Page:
Depression and coronary heart disease: Apprehending the elusive black dog

Chavez, Carolina A, Ski, Chantal F. and Thompson, David R. (2012) Depression and coronary heart disease: Apprehending the elusive black dog. International Journal of Cardiology, 158 3: 335-336. doi:10.1016/j.ijcard.2011.12.088


Author Chavez, Carolina A
Ski, Chantal F.
Thompson, David R.
Title Depression and coronary heart disease: Apprehending the elusive black dog
Journal name International Journal of Cardiology   Check publisher's open access policy
ISSN 0167-5273
1874-1754
Publication date 2012-07-26
Sub-type Editorial
DOI 10.1016/j.ijcard.2011.12.088
Volume 158
Issue 3
Start page 335
End page 336
Total pages 2
Place of publication Shannon, Co. Clare, Ireland
Publisher Elsevier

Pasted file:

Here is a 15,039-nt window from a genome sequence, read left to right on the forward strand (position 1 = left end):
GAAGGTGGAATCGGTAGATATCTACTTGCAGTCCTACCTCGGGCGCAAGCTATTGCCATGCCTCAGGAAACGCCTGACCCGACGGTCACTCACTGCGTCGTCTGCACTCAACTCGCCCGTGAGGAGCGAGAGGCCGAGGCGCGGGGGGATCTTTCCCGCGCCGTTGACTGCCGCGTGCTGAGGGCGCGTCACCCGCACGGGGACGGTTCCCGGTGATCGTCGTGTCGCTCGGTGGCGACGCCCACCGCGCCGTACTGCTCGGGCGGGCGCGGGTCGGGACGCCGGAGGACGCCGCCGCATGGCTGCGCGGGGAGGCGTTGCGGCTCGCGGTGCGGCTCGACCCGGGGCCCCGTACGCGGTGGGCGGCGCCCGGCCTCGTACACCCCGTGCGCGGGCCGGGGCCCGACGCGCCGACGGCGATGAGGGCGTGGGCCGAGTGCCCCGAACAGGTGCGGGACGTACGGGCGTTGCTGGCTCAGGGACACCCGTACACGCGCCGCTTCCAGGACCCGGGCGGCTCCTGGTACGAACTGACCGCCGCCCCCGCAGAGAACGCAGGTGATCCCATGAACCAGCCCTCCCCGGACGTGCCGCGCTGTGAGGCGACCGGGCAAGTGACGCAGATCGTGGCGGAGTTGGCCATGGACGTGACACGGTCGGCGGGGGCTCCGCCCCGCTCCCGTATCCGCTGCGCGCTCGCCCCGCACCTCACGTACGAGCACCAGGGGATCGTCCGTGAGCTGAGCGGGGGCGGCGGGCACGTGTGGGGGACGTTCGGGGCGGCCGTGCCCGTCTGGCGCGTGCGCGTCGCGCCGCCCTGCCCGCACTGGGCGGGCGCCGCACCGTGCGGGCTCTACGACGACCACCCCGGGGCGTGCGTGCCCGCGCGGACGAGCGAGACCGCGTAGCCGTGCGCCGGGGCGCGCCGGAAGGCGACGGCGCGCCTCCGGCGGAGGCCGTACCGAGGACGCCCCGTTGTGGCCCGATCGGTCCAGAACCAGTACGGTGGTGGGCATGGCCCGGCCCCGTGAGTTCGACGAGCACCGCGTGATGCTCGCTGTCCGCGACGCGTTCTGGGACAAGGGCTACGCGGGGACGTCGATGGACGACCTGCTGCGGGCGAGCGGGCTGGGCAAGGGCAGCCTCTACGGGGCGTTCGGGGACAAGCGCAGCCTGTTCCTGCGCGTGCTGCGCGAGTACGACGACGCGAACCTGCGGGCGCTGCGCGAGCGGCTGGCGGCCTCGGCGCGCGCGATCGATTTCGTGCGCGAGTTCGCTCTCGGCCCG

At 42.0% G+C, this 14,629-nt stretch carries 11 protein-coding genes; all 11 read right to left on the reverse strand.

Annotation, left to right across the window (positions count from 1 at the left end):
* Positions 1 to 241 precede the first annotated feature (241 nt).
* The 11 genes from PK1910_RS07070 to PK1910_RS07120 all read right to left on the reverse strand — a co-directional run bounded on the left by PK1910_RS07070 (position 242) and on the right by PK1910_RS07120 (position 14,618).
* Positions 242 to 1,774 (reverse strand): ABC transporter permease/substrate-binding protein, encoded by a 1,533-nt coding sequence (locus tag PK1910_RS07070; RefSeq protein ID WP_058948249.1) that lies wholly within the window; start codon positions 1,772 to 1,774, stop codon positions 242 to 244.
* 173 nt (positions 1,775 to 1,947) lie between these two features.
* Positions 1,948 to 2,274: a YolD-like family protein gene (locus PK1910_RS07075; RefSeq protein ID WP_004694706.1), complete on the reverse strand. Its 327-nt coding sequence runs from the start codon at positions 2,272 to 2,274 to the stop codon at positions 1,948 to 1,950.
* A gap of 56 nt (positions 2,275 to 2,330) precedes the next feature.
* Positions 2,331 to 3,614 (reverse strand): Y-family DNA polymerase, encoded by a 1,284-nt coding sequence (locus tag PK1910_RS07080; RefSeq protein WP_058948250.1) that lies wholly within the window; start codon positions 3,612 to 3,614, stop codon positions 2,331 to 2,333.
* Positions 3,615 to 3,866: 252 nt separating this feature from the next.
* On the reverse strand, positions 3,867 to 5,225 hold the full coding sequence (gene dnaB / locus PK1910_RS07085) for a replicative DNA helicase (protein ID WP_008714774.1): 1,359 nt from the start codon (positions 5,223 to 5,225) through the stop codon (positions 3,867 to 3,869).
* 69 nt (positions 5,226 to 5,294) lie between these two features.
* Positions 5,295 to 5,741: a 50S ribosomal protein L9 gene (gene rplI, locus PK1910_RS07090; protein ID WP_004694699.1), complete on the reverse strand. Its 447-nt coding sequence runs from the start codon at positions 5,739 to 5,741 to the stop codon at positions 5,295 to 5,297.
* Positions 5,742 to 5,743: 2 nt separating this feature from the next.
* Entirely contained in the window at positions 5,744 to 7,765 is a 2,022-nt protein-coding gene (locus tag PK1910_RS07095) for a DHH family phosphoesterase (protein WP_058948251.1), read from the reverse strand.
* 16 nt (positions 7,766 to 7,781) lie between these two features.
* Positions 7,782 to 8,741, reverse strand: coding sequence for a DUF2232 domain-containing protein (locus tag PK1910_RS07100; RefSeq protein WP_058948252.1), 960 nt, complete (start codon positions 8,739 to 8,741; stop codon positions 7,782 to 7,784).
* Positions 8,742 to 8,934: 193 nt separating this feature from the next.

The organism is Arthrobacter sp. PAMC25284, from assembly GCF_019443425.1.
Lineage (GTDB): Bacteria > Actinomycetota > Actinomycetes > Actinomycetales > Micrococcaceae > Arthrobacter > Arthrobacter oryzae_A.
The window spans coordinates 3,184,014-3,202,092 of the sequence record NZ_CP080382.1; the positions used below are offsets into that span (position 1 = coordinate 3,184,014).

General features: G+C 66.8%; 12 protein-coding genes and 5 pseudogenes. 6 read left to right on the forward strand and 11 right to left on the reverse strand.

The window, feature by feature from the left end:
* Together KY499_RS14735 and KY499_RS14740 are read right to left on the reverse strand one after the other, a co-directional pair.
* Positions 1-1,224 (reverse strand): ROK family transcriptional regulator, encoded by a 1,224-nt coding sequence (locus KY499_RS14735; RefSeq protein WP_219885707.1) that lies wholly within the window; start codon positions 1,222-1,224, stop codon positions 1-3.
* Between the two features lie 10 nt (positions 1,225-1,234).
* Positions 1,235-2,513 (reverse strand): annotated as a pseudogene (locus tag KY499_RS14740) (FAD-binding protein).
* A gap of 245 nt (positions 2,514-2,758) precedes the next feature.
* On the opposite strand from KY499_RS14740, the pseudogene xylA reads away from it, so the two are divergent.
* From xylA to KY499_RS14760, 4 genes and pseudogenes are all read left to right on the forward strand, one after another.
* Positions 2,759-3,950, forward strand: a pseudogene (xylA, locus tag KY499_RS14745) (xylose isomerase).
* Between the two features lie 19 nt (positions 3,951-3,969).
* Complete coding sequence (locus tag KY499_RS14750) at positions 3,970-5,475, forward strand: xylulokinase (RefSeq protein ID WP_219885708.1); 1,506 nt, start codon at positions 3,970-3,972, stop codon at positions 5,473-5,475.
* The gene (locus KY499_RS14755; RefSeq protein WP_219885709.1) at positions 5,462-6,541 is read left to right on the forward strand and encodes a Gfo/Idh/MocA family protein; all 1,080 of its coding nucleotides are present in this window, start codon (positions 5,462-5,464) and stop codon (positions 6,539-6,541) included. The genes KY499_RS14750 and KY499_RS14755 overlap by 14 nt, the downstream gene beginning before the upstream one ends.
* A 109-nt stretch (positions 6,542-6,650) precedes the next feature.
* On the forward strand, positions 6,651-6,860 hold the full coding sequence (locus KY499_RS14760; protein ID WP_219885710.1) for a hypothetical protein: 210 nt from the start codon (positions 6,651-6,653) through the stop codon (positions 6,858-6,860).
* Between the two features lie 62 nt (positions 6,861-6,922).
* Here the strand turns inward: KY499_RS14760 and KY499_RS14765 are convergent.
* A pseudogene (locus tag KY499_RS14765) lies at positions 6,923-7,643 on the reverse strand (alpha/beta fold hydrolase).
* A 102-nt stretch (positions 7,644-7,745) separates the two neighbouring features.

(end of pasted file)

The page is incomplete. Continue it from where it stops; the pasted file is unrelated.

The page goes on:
Collection year 2013
Language eng
Abstract Depression is the third leading cause of disease burden worldwide and is predicted to be the leading cause by 2030. Importantly, depression has been identified as an independent risk factor for coronary heart disease (CHD) and both share significant physiological overlap. Identification of depression is complex. Consequently, accurate diagnosis of comorbid depression and CHD is challenging and requires a move toward an interdisciplinary engagement of knowledge transfer. A concerted effort is required utilising translational research to better identify depression in the CHD population. This approach is not meant to categorise patients, rather it is aimed at progressing toward an improved prognosis. Further, this approach should provide health professionals with the confidence to apply the term depression and define its meaning in a more precise and consistent manner.
Keyword Depression
Coronary heart disease
Identification
Q-Index Code CX
Q-Index Status Confirmed Code
Institutional Status Non-UQ

Document type: Journal Article
Sub-type: Editorial
Collections: Non HERDC
School of Nursing, Midwifery and Social Work Publications
 
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Created: Wed, 11 Jul 2012, 14:51:06 EST by Vicki Percival on behalf of School of Nursing, Midwifery and Social Work